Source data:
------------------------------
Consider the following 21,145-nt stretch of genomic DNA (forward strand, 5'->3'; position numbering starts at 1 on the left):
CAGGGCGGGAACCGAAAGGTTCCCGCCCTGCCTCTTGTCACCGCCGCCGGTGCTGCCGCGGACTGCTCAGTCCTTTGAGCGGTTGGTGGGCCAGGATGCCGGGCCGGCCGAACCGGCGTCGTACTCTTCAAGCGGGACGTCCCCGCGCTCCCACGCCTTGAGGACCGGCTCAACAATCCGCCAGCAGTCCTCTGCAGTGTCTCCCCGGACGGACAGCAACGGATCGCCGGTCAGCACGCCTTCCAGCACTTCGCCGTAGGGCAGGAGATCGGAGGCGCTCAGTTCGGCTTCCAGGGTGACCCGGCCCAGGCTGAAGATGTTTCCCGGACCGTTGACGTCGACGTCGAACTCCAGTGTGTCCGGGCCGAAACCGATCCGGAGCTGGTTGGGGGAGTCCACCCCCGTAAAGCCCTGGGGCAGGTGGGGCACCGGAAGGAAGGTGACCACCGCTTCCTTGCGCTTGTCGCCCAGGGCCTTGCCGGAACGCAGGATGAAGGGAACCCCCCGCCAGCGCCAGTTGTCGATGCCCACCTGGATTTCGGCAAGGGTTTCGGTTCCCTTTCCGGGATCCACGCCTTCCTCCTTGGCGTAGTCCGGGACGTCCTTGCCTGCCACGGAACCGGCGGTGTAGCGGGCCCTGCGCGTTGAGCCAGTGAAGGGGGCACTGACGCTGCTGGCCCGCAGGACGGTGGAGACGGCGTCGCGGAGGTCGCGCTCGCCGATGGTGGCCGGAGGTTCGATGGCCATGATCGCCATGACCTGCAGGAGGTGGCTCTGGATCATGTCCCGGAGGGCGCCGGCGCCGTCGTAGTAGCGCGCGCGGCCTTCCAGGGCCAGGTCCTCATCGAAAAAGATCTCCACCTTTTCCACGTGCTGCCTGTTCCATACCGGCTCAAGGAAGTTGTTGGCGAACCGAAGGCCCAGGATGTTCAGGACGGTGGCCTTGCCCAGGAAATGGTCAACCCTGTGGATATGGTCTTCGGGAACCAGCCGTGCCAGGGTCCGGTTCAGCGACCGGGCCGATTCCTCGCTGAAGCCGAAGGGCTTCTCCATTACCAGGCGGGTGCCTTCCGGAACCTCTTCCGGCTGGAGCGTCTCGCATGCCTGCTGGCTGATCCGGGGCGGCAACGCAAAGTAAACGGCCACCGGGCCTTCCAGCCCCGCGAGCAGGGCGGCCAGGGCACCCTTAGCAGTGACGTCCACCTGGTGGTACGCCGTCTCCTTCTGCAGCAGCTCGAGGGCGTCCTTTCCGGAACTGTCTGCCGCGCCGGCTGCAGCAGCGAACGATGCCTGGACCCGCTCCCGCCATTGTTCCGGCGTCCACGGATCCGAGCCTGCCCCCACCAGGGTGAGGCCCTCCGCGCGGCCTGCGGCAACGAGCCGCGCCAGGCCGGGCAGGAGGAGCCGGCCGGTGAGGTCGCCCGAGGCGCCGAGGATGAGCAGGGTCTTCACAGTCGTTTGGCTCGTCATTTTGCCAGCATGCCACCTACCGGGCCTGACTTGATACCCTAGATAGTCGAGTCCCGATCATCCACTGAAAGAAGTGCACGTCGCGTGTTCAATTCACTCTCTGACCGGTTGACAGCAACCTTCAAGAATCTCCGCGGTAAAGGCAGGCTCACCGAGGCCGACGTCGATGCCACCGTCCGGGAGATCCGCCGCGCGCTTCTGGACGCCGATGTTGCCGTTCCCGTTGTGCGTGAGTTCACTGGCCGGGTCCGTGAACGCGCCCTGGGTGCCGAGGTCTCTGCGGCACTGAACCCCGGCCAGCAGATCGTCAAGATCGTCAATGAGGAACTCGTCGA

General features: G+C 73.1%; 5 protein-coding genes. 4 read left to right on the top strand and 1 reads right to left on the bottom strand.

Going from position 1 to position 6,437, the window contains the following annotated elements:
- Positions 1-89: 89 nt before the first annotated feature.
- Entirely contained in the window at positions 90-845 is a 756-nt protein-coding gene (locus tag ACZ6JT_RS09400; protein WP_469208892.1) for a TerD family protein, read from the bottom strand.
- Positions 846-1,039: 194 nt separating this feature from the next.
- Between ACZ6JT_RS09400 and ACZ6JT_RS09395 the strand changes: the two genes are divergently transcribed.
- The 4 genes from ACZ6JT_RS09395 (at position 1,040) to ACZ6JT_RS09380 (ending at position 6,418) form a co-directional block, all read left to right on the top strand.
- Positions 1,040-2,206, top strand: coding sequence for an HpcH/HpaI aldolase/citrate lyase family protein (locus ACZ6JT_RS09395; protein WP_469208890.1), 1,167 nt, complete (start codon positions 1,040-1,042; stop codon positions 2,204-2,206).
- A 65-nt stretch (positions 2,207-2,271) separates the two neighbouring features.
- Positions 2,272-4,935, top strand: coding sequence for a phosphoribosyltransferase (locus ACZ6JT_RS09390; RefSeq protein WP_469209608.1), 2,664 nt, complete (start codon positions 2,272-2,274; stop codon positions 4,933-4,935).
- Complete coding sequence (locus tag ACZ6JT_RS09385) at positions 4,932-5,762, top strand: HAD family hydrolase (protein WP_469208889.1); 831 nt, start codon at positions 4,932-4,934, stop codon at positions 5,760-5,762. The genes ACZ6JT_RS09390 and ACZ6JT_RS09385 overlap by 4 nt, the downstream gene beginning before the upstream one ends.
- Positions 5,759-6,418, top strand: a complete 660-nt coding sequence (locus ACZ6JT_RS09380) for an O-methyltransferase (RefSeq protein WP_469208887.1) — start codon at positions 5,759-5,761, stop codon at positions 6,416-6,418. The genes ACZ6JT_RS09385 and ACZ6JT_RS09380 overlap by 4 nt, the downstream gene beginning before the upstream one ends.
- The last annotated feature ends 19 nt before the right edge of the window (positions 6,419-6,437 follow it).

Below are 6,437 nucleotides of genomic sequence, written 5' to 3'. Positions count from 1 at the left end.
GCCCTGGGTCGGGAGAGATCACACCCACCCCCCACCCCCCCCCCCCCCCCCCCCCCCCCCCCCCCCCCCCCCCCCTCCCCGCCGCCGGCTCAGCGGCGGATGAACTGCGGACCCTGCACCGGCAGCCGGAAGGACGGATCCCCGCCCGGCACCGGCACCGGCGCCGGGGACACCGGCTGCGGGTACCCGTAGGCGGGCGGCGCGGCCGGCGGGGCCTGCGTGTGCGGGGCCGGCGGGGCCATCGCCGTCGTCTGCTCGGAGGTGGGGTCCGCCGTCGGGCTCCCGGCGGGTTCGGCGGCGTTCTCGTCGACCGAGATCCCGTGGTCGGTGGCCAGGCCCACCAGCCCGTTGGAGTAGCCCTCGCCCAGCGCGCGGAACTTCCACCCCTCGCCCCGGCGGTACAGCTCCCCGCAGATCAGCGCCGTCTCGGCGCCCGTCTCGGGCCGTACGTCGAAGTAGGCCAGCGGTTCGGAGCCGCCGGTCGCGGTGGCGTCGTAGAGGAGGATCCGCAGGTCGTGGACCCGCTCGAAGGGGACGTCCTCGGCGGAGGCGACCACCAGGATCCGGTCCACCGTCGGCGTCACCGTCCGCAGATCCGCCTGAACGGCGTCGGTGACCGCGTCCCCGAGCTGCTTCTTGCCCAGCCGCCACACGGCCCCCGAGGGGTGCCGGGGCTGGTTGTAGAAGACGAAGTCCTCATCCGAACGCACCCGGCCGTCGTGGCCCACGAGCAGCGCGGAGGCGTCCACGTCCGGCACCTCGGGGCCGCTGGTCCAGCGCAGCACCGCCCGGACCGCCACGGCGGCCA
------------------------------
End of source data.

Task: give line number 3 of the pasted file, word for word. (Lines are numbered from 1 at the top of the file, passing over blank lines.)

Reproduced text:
General features: G+C 73.1%; 5 protein-coding genes. 4 read left to right on the top strand and 1 reads right to left on the bottom strand.